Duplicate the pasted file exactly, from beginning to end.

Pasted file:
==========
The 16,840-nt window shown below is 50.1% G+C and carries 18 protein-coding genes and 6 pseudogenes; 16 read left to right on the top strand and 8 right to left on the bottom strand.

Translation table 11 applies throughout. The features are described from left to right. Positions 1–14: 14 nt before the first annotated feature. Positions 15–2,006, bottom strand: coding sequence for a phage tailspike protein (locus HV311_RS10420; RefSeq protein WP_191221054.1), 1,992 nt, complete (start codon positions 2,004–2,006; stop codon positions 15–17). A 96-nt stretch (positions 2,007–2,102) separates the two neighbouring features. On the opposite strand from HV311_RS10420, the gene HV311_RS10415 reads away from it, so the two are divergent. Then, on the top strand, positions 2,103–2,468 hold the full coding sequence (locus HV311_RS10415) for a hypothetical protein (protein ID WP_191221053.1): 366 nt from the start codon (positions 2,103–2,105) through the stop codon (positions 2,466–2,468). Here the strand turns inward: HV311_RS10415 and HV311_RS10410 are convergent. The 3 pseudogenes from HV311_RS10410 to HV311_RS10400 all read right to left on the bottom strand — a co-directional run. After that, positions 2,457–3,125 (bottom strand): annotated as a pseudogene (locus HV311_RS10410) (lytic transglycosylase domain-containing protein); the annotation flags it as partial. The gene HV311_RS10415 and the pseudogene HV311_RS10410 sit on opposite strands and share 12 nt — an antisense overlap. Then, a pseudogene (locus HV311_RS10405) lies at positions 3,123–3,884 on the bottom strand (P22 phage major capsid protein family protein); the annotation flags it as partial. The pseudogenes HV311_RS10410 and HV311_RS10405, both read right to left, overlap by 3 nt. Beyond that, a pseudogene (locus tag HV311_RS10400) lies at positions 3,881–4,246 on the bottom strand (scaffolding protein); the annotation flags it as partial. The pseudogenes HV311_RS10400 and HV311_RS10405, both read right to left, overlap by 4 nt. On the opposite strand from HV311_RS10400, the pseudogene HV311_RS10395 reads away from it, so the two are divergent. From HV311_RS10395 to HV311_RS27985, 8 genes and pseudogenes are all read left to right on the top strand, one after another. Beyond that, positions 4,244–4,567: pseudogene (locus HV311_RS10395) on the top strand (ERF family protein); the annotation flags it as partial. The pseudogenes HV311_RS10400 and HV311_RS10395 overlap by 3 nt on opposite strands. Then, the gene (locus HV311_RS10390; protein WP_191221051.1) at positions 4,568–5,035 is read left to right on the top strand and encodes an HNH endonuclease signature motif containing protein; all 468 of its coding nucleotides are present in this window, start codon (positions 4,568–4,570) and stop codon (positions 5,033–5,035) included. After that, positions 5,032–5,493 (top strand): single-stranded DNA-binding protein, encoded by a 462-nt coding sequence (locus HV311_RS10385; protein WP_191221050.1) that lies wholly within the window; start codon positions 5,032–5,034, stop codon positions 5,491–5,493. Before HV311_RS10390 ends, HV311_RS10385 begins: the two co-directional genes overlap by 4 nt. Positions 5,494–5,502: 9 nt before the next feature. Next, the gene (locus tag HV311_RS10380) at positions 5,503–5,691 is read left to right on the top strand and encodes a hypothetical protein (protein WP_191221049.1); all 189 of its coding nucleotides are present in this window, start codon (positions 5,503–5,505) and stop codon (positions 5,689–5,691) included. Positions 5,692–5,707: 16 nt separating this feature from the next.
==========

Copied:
The 16,840-nt window shown below is 50.1% G+C and carries 18 protein-coding genes and 6 pseudogenes; 16 read left to right on the top strand and 8 right to left on the bottom strand.

Translation table 11 applies throughout. The features are described from left to right. Positions 1–14: 14 nt before the first annotated feature. Positions 15–2,006, bottom strand: coding sequence for a phage tailspike protein (locus HV311_RS10420; RefSeq protein WP_191221054.1), 1,992 nt, complete (start codon positions 2,004–2,006; stop codon positions 15–17). A 96-nt stretch (positions 2,007–2,102) separates the two neighbouring features. On the opposite strand from HV311_RS10420, the gene HV311_RS10415 reads away from it, so the two are divergent. Then, on the top strand, positions 2,103–2,468 hold the full coding sequence (locus HV311_RS10415) for a hypothetical protein (protein ID WP_191221053.1): 366 nt from the start codon (positions 2,103–2,105) through the stop codon (positions 2,466–2,468). Here the strand turns inward: HV311_RS10415 and HV311_RS10410 are convergent. The 3 pseudogenes from HV311_RS10410 to HV311_RS10400 all read right to left on the bottom strand — a co-directional run. After that, positions 2,457–3,125 (bottom strand): annotated as a pseudogene (locus HV311_RS10410) (lytic transglycosylase domain-containing protein); the annotation flags it as partial. The gene HV311_RS10415 and the pseudogene HV311_RS10410 sit on opposite strands and share 12 nt — an antisense overlap. Then, a pseudogene (locus HV311_RS10405) lies at positions 3,123–3,884 on the bottom strand (P22 phage major capsid protein family protein); the annotation flags it as partial. The pseudogenes HV311_RS10410 and HV311_RS10405, both read right to left, overlap by 3 nt. Beyond that, a pseudogene (locus tag HV311_RS10400) lies at positions 3,881–4,246 on the bottom strand (scaffolding protein); the annotation flags it as partial. The pseudogenes HV311_RS10400 and HV311_RS10405, both read right to left, overlap by 4 nt. On the opposite strand from HV311_RS10400, the pseudogene HV311_RS10395 reads away from it, so the two are divergent. From HV311_RS10395 to HV311_RS27985, 8 genes and pseudogenes are all read left to right on the top strand, one after another. Beyond that, positions 4,244–4,567: pseudogene (locus HV311_RS10395) on the top strand (ERF family protein); the annotation flags it as partial. The pseudogenes HV311_RS10400 and HV311_RS10395 overlap by 3 nt on opposite strands. Then, the gene (locus HV311_RS10390; protein WP_191221051.1) at positions 4,568–5,035 is read left to right on the top strand and encodes an HNH endonuclease signature motif containing protein; all 468 of its coding nucleotides are present in this window, start codon (positions 4,568–4,570) and stop codon (positions 5,033–5,035) included. After that, positions 5,032–5,493 (top strand): single-stranded DNA-binding protein, encoded by a 462-nt coding sequence (locus HV311_RS10385; protein WP_191221050.1) that lies wholly within the window; start codon positions 5,032–5,034, stop codon positions 5,491–5,493. Before HV311_RS10390 ends, HV311_RS10385 begins: the two co-directional genes overlap by 4 nt. Positions 5,494–5,502: 9 nt before the next feature. Next, the gene (locus tag HV311_RS10380) at positions 5,503–5,691 is read left to right on the top strand and encodes a hypothetical protein (protein WP_191221049.1); all 189 of its coding nucleotides are present in this window, start codon (positions 5,503–5,505) and stop codon (positions 5,689–5,691) included. Positions 5,692–5,707: 16 nt separating this feature from the next.